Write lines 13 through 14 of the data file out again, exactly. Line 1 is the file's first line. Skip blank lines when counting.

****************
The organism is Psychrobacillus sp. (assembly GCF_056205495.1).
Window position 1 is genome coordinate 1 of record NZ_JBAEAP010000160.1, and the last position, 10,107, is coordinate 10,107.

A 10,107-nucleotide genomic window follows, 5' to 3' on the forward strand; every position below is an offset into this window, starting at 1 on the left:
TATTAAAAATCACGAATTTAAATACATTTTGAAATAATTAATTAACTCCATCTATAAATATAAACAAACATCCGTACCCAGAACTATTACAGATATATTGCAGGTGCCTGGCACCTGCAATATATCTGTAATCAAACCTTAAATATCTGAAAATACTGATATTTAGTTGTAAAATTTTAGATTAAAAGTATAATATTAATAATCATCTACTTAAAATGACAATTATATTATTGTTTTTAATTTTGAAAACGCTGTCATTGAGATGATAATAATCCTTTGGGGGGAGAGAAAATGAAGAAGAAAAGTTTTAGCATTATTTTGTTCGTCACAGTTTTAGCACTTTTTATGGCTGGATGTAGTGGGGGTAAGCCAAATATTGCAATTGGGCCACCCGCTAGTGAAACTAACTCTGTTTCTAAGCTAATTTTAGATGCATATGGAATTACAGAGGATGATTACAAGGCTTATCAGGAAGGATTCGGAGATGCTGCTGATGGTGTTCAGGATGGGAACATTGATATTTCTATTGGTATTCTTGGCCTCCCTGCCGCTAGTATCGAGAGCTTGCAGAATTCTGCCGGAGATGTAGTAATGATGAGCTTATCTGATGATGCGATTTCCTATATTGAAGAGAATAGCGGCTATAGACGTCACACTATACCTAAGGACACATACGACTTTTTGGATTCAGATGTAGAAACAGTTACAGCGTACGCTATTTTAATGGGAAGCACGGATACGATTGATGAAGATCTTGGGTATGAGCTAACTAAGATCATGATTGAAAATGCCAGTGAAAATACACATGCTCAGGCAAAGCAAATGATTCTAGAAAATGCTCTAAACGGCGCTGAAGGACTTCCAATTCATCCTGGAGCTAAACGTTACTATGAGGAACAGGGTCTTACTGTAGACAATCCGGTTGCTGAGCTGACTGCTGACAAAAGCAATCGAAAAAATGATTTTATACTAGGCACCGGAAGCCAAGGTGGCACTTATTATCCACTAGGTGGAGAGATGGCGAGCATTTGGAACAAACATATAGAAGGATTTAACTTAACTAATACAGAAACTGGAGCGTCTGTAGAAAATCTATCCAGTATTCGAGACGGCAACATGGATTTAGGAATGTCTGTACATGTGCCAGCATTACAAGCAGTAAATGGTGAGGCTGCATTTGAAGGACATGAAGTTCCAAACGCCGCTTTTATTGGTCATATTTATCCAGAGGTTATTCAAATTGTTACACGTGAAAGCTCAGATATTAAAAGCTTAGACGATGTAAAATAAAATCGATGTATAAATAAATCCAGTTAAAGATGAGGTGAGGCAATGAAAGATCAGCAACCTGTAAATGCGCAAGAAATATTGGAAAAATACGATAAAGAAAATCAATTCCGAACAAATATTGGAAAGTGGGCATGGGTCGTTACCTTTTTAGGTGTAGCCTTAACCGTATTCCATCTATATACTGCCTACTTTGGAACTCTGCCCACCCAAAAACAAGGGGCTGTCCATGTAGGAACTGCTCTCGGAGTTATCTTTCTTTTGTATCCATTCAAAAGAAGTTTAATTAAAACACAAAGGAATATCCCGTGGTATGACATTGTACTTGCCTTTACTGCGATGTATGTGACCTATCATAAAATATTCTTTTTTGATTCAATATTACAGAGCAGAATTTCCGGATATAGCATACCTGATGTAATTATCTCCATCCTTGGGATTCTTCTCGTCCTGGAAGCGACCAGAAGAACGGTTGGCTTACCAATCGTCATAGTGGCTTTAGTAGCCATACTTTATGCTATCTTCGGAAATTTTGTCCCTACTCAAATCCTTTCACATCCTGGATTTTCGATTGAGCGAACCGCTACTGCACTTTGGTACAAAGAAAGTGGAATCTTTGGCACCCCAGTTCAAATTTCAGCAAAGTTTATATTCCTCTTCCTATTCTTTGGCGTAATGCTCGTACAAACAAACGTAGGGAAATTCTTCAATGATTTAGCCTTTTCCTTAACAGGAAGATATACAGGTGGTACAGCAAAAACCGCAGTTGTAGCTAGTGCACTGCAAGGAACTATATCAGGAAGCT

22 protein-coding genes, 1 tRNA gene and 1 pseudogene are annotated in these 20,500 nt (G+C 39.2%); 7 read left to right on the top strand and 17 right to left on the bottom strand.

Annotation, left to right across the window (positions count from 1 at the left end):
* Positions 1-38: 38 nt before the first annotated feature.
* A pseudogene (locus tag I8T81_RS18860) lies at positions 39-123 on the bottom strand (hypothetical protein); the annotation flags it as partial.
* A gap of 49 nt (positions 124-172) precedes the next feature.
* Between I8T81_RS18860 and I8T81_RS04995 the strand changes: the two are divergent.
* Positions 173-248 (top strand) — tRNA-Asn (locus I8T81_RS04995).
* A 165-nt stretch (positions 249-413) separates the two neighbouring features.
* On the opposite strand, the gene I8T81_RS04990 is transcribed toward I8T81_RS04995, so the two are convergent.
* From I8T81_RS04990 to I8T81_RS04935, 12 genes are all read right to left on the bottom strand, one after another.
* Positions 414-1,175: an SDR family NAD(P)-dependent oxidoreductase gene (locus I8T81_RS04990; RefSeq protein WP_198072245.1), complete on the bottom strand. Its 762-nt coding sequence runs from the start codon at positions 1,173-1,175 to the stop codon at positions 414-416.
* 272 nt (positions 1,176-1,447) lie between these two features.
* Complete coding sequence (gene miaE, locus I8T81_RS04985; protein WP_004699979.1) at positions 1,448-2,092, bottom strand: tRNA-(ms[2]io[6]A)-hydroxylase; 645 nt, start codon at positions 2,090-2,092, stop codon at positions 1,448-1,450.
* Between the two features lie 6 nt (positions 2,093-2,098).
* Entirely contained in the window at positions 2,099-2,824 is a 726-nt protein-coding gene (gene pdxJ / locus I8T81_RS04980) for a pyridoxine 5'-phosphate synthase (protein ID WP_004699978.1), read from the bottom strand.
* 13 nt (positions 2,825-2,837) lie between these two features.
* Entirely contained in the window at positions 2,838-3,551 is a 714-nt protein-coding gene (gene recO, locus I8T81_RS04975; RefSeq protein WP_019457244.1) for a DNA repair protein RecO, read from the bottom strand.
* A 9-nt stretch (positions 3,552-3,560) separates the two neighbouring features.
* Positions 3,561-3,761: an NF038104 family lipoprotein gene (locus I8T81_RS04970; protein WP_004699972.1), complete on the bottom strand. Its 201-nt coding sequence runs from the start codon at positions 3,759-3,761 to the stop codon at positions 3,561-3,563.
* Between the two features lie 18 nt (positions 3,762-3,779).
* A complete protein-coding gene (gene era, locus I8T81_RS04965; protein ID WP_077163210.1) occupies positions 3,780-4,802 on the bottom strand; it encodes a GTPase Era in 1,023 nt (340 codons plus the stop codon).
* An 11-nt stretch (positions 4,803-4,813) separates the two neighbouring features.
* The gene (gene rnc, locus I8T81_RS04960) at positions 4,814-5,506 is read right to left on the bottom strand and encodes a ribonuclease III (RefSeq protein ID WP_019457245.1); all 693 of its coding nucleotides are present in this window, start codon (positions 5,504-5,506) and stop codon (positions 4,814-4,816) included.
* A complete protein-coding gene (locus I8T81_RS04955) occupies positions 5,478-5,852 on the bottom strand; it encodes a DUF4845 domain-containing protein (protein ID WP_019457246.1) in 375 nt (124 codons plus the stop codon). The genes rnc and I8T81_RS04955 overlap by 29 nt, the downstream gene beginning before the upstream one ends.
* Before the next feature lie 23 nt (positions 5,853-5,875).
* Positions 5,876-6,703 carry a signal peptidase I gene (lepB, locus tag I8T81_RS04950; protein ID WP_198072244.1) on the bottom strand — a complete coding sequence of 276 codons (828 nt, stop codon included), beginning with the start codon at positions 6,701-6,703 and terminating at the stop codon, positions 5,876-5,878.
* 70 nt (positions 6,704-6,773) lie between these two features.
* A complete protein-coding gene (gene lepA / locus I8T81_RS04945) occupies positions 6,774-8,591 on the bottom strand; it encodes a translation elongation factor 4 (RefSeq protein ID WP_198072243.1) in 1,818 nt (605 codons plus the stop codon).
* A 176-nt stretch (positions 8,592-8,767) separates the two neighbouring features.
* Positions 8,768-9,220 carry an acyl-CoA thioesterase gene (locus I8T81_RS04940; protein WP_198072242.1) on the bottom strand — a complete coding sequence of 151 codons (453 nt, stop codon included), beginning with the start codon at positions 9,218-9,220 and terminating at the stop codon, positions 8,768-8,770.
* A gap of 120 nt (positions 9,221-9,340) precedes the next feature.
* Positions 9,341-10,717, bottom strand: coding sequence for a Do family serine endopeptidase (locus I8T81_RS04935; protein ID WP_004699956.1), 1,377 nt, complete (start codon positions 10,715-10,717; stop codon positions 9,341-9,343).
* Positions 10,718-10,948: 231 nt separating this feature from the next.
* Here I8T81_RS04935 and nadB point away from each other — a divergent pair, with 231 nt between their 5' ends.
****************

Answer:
* On the opposite strand, the gene I8T81_RS04990 is transcribed toward I8T81_RS04995, so the two are convergent.
* From I8T81_RS04990 to I8T81_RS04935, 12 genes are all read right to left on the bottom strand, one after another.